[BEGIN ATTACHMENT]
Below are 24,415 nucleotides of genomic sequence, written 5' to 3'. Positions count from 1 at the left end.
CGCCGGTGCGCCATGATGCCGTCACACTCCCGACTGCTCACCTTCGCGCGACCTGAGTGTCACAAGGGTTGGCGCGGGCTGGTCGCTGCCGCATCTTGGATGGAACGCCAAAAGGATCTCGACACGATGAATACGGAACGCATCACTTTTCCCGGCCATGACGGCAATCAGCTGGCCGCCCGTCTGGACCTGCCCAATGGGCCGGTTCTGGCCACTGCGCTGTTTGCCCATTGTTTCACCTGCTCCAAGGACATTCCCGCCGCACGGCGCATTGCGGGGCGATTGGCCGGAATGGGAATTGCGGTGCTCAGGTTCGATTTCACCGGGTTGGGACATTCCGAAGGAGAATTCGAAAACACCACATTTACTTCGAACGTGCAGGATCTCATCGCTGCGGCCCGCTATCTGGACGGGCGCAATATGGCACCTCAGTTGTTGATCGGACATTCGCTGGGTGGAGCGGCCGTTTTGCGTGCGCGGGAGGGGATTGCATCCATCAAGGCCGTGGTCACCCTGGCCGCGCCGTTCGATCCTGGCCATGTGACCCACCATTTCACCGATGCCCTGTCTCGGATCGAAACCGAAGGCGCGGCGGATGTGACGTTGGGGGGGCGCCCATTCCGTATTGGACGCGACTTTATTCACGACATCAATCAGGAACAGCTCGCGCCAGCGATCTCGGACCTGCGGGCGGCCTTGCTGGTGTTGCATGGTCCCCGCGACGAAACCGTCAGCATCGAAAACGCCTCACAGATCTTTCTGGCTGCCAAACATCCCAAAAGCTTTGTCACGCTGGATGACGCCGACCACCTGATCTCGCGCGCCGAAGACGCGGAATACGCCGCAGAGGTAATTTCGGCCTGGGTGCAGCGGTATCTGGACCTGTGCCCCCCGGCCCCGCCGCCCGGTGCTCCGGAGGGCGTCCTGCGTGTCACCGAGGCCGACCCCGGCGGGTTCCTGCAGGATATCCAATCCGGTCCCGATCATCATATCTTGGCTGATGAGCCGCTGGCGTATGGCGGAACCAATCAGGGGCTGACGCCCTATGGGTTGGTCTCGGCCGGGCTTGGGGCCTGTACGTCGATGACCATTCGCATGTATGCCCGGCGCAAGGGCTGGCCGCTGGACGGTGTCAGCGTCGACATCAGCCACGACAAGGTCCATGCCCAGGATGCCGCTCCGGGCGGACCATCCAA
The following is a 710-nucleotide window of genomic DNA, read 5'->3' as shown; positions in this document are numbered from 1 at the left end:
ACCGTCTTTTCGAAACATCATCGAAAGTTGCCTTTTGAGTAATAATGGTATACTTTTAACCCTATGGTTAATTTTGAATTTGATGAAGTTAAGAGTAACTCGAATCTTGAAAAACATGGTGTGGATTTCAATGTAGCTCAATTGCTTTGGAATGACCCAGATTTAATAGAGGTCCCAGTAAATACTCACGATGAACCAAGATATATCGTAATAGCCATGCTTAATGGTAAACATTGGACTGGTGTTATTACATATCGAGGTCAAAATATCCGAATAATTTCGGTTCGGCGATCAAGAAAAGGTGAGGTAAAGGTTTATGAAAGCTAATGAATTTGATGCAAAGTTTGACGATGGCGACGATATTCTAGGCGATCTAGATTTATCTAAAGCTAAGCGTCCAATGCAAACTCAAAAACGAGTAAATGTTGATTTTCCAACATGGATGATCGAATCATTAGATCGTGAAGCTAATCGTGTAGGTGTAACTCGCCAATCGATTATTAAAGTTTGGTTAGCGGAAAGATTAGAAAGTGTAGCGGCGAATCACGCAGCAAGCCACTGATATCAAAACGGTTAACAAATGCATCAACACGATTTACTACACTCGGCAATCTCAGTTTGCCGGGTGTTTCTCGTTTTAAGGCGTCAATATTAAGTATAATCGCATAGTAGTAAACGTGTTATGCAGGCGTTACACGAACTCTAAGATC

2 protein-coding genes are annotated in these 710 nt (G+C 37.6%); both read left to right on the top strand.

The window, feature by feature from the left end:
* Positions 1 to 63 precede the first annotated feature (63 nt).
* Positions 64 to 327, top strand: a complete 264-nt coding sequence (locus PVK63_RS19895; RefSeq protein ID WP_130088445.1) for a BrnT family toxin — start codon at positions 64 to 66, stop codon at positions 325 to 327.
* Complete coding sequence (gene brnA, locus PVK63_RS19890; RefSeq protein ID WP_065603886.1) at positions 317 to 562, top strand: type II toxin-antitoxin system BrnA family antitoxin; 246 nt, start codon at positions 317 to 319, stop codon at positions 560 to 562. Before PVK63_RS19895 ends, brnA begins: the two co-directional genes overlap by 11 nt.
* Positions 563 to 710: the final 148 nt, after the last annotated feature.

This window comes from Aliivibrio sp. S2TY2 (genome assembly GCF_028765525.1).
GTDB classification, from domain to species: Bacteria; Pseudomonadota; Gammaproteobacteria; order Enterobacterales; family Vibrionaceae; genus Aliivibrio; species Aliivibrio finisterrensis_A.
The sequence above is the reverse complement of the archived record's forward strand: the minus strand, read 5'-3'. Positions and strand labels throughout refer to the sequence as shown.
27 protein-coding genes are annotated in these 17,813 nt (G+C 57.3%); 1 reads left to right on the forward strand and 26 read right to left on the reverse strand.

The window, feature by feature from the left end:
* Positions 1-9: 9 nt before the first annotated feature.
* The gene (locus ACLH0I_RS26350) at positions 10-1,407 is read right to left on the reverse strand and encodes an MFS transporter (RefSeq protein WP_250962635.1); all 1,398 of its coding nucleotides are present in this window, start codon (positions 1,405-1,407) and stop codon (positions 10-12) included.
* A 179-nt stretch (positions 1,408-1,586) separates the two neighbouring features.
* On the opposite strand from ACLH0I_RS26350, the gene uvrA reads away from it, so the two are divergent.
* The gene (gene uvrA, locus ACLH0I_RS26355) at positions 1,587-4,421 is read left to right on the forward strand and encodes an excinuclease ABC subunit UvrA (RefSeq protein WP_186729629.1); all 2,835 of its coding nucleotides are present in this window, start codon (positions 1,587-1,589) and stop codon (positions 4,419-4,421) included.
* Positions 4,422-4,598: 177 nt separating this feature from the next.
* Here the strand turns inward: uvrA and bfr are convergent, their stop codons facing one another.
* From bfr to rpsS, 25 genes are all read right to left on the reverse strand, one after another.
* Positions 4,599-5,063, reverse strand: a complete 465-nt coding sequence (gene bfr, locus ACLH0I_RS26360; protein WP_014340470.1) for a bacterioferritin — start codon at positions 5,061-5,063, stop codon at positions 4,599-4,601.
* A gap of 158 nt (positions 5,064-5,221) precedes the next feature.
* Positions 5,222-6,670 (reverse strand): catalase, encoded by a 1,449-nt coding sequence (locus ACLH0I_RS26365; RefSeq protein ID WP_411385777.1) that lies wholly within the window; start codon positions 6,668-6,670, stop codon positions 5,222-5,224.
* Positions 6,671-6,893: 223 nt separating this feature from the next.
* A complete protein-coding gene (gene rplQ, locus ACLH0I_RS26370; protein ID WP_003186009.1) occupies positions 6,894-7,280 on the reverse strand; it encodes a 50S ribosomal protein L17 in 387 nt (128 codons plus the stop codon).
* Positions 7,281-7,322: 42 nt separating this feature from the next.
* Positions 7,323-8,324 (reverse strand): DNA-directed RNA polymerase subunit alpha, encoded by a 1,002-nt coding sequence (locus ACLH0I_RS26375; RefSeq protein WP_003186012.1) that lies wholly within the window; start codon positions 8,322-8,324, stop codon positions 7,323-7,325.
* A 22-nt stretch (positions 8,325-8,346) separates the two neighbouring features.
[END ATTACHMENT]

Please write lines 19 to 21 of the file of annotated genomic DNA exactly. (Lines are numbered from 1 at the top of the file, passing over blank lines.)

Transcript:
* On the opposite strand from ACLH0I_RS26350, the gene uvrA reads away from it, so the two are divergent.
* The gene (gene uvrA, locus ACLH0I_RS26355) at positions 1,587-4,421 is read left to right on the forward strand and encodes an excinuclease ABC subunit UvrA (RefSeq protein WP_186729629.1); all 2,835 of its coding nucleotides are present in this window, start codon (positions 1,587-1,589) and stop codon (positions 4,419-4,421) included.
* Positions 4,422-4,598: 177 nt separating this feature from the next.